Auryn Quartet at Wigmore Hall: Beethoven Cycle – 3

Beethoven
String Quartet in E flat, Op.74 (Harp)
String Quartet in G, Op.18/2
String Quartet in C sharp minor, Op.131

Auryn Quartet [Matthias Lingenfelder & Jens Opermann (violins), Stewart Eaton (viola) & Andreas Arndt (cello)]


Reviewed by: Andrew Maisel

Reviewed: 5 January, 2010
Venue: Wigmore Hall, London

Auryn Quartet. Photograph: Manfred EsserThe third instalment of the Auryn Quartet’s complete cycle of Beethoven string quartets at Wigmore Hall began with the ‘Harp’ Quartet and summed up everything about this group of musicians who have been together for almost thirty years. They play with great refinement and a real sense of ensemble, producing a sound that is sweet and delicately poised. It worked beautifully to begin with; the Auryn’s legato phrasing perfectly expressing the more relaxed nature of the opening Allegro. The heartbreaking Adagio contained some beautifully expressive playing from Matthias Lingenfelder, but curiously failed to stir the soul. The musicians avoided the pitfall of playing the opening notes of the third movement as triplets but there was a lack of abandon here and in the closing Allegretto.

Opus 18/Number 2, for all the fine playing, was a rather joyless affair. The first movement allegro with its Haydnesque “comedy of manners” spirit was somewhat humourless and the impish scherzo failed to sparkle. The Adagio cantabile was immaculately phrased but the occasional outbursts, which puncture the landscape of serenity and give the movement an unexpected edge, lacked bite.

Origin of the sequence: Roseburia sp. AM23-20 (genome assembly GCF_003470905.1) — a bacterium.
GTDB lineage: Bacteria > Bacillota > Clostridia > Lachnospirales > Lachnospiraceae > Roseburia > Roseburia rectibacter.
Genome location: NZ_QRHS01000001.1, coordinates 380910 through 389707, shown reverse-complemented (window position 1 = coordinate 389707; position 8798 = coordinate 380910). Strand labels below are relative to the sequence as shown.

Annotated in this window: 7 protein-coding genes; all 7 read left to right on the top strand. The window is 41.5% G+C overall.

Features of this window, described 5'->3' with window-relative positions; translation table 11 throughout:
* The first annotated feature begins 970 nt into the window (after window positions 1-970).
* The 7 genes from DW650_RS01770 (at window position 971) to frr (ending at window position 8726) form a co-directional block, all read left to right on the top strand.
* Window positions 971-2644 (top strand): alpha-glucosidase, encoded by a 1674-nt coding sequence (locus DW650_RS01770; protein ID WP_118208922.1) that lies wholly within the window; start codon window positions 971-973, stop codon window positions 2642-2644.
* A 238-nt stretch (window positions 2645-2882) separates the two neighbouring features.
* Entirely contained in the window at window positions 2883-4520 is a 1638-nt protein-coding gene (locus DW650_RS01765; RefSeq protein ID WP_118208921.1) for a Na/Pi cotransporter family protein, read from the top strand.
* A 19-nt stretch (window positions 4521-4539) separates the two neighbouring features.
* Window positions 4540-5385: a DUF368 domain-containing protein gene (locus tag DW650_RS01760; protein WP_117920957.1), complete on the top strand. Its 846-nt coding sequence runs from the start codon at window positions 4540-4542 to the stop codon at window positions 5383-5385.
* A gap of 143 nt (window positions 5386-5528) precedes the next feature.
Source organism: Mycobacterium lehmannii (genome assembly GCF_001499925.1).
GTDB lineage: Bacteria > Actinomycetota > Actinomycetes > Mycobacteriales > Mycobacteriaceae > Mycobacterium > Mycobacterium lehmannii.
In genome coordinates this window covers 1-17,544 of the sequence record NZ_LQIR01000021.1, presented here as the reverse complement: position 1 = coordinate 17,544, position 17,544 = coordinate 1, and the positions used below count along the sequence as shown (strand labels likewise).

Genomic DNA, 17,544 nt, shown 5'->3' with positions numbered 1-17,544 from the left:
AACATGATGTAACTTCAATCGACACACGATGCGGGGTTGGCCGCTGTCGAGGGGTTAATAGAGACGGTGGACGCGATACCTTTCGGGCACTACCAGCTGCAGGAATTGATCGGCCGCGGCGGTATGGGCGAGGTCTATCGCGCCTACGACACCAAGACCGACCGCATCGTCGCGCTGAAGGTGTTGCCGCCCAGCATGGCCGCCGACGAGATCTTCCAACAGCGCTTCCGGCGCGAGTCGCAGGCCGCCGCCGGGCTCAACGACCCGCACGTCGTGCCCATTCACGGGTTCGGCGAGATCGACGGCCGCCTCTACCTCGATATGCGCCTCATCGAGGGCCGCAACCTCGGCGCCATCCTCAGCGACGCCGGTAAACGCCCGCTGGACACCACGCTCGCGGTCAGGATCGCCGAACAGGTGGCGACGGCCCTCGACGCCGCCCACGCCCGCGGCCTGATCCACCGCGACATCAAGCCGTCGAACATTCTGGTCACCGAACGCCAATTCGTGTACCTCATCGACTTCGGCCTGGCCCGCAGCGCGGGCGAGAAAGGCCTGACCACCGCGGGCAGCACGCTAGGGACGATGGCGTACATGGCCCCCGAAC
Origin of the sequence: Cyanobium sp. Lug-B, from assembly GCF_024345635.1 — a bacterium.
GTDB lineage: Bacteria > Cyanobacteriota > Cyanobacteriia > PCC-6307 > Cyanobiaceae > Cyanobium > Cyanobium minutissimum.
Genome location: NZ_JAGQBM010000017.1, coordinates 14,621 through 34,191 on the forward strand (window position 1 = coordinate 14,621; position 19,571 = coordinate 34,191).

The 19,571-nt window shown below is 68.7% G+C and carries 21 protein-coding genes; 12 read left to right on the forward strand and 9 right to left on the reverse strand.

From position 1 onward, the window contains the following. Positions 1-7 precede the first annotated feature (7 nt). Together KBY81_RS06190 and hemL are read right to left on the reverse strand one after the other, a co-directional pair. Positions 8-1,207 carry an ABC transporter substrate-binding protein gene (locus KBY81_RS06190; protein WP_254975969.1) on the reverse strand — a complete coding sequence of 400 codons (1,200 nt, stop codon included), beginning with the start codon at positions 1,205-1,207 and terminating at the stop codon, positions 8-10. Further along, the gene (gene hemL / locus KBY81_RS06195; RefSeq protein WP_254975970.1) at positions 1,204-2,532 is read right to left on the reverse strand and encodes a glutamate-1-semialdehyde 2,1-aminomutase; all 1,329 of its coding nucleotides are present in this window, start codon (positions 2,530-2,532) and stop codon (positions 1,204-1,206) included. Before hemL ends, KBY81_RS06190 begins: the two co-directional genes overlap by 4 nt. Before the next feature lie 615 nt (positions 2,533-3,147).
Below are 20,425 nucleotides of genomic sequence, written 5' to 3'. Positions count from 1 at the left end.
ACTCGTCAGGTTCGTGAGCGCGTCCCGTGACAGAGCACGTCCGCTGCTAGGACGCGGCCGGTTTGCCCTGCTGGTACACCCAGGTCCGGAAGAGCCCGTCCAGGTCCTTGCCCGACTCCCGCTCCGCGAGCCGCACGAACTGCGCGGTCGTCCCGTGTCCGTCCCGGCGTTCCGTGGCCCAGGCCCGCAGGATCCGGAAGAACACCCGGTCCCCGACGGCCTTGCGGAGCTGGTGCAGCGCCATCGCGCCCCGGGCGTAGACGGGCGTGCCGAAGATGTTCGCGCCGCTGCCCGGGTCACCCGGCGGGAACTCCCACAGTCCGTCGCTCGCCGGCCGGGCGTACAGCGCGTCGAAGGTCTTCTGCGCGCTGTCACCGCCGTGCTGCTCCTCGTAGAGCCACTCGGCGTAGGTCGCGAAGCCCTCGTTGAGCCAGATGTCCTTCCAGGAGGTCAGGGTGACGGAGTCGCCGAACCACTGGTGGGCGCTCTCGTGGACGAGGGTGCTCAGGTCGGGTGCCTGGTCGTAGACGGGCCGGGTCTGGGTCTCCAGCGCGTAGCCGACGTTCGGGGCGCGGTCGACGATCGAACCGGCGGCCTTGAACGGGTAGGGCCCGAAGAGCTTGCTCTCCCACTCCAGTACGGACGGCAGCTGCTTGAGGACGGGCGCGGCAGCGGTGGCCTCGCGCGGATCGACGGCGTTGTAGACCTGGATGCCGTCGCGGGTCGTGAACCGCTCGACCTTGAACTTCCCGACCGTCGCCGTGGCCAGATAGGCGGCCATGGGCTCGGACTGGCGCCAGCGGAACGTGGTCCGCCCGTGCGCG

Opus 131 was a different matter. The Auryn Quartet rose magnificently to the challenge of a revolutionary work in which it is necessary to portray Beethoven’s enormous variety of moods, forms and textures as well as making sense of them as a seamless seven-movement structure. The opening fugue had an almost quasi-religious feel about it, the faster movements a sense of turbulence missing from earlier, while the central Andante conjured up a meditative quality that was hypnotic. Perhaps the last ounce of “schizophrenic dissociation”, as it has been described, was absent, but this was a truly fine performance.

A sublimely phrased and deeply-felt performance of the slow movement of Haydn’s Opus 74/Number 3 followed as an unexpected encore.

  • The Auryn Quartet’s Beethoven cycle at Wigmore Hall continues on 3, 4 & 5 April

  • Wigmore Hall

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